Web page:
- The "Shadows" Tree starts off with general benefits, and provides more specific benefits to your class as you invest further in it. Each section of this tree is unlocked by first spending points in the Class and Subclass trees. Because of this, the Shadows tree is a focus for high-level characters.
Spending Alternate Advancement Points Edit
Each time you earn a new Alternate Advancement Point, just click on an available Alternate Advancement in the tree to learn it (or to improve an existing one). If it's an activated ability, then you'll get a new icon in your Knowledge Book, on the Abilities page. Drag this new icon to your hotkey bar, then try it out!
The Alternate Advancement Trees show you the order of prerequisites for each ability. You must start at the top of the tree and 'buy' your way down the tree. When you've spent enough points on one ability, the next ability in the 'tree branch' will be unlocked. It takes about 20 points to unlock the best ability at the end of each 'branch'.
You can spend your achievement points in all three Alternate Advancement trees with a maximum of 50 points in each, until you reach level 70. At adventure level 71 the cap for each tree is raised to 70 (except for the Shadows tree which is limited to 60 points). The maximum number of points you can earn is now 250, with 100 spent points maximum each for the Class and Subclass trees and 70 spent points maximum for the Shadows tree, since the inclusion of the Sentinels' Fate expansion on February 21st 2010.
Changing your Mind Edit
Your choices of Alternate Advancements are only semi-permanent. In your home city, you can visit an Advancement Counsel NPC to reset an entire Alternate Advancement tree and spend your points differently. The first respec (per tree) costs 10g; after that, 1p and 10p (though never higher than ten platinum). The cost resets after 30 days without a respec for a particular tree. You can also receive Class and Subclass respec cards, available through the Achievement Counsel NPCs. You can also use AA Mirrors, available through the commission crafting system to swap between a two different specs.
Racial Traditions Edit
- Main Article: Traditions
Every race in EQ2 has two starting Innate Abilities, and gets to choose a Racial Tradition every 10th level. You can view and select your Racial Traditions on the first tab of the Achievements window (press L or select Achievements from the EQII Menu). The Racial Traditions system is fairly well described in the window itself in-game.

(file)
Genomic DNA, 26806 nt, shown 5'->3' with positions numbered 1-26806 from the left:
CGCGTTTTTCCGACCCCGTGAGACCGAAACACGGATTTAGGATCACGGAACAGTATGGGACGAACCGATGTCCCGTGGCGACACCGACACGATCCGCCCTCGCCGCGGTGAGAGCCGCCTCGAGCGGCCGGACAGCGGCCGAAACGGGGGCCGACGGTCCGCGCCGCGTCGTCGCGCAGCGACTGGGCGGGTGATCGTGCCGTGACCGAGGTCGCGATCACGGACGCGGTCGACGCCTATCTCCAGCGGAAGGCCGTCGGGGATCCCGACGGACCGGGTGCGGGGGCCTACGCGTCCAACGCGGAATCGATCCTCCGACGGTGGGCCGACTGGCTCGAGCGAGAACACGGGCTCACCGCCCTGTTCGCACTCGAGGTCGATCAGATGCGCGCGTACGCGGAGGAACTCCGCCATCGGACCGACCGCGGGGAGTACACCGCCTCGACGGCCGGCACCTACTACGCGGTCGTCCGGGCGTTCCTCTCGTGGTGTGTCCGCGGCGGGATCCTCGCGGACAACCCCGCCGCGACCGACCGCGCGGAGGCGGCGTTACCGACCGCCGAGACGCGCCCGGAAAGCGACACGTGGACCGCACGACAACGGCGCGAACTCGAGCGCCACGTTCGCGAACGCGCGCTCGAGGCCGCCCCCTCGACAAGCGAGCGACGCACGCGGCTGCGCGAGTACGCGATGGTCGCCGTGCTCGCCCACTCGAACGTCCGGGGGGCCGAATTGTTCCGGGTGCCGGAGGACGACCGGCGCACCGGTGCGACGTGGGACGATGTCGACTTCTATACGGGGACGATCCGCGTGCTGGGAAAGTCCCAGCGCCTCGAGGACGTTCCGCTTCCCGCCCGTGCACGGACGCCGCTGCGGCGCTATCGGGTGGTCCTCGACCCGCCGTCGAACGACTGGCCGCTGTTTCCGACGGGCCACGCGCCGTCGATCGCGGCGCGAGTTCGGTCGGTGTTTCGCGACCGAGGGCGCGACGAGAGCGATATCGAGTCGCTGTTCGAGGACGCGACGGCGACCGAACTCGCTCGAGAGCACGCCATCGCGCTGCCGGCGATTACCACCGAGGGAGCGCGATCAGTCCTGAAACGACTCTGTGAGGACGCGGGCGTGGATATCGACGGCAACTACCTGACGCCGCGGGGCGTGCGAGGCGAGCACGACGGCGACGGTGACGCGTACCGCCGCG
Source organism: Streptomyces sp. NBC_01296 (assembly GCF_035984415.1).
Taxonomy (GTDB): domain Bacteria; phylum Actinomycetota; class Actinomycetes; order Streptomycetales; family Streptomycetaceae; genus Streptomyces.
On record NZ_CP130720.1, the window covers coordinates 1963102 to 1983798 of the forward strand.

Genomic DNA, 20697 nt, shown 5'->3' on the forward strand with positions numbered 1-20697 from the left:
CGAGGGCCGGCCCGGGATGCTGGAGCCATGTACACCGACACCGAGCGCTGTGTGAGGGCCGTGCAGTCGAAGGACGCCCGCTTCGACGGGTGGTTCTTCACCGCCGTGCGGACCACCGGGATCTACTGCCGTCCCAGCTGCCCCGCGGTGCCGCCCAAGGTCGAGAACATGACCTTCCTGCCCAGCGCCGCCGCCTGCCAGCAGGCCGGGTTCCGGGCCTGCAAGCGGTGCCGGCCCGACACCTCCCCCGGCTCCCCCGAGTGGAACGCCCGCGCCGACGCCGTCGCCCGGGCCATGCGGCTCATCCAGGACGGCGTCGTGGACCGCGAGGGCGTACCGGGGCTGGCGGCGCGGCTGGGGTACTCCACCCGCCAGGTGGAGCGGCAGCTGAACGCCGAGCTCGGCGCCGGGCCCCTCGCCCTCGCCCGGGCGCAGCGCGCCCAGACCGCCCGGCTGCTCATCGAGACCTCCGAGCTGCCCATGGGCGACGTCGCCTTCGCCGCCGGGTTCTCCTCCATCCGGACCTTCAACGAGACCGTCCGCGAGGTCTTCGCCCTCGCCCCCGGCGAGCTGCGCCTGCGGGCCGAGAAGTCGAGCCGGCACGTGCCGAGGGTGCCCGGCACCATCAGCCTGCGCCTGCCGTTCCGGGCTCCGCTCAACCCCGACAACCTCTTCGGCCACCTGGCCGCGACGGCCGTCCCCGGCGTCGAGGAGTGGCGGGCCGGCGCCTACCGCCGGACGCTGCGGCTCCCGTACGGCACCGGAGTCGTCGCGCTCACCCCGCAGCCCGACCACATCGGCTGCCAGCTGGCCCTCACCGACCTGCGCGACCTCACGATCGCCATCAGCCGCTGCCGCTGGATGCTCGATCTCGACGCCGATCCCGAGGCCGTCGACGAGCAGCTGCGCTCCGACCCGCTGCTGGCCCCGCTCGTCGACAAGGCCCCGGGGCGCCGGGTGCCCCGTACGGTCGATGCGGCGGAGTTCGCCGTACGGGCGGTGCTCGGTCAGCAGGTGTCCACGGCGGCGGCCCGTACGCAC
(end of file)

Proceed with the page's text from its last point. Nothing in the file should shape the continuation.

Innate Abilities Edit
Every race in EQ2 starts with two or three special Innate Abilities. These are shown in the Character Development tab in your Achievements window (press L or select Achievements from the EQII Menu). Some innate abilities are passive, while others are activated. If your race has an activated innate ability, then a hotkey was probably created automatically on your hotkey bar when your character was created. Otherwise, you'll find the activated ability in your Knowledge Book.
Choosing Traditions Edit
Every 10th level (starting at level 10), you'll get to choose a new Racial Tradition. Your race has a unique list of ten Traditions to choose from. Once you reach level 80, you'll have enabled eight of them.
- Some racial traditions are activated, and have a cooldown timer. These will be found in your Knowledge Book, in the Abilities section, and can be placed on your hotkey bar.
- Some racial traditions are passive effects that are always in effect. These do not have hotkeys or effect icons.
- Most races have at least one racial tradition that enhances a specific Tradeskill.
Changing Your Mind Edit
As with Alternate Advancement, your choices of Racial Traditions are only semi-permanent. In your home city, any Advancement Counsel NPC can reset your Racial Traditions.
Taking Up a Tradeskill Edit
- Main Article: Taking up a Tradeskill
Your character actually has two classes: an Adventure class and a Tradeskill class. Your Tradeskill class has its own experience bar, and earns its own levels. You even have a separate section in your Knowledge Book for Tradeskill abilities.
Initially, you are a generic Artisan. If you choose to develop your tradeskill, then you'll choose a Tradeskill Class later, as you rise in levels.
For more details, see the Taking up a Tradeskill User Guide.
Further Development Edit
For more ways to develop your character, see the Goals Guide.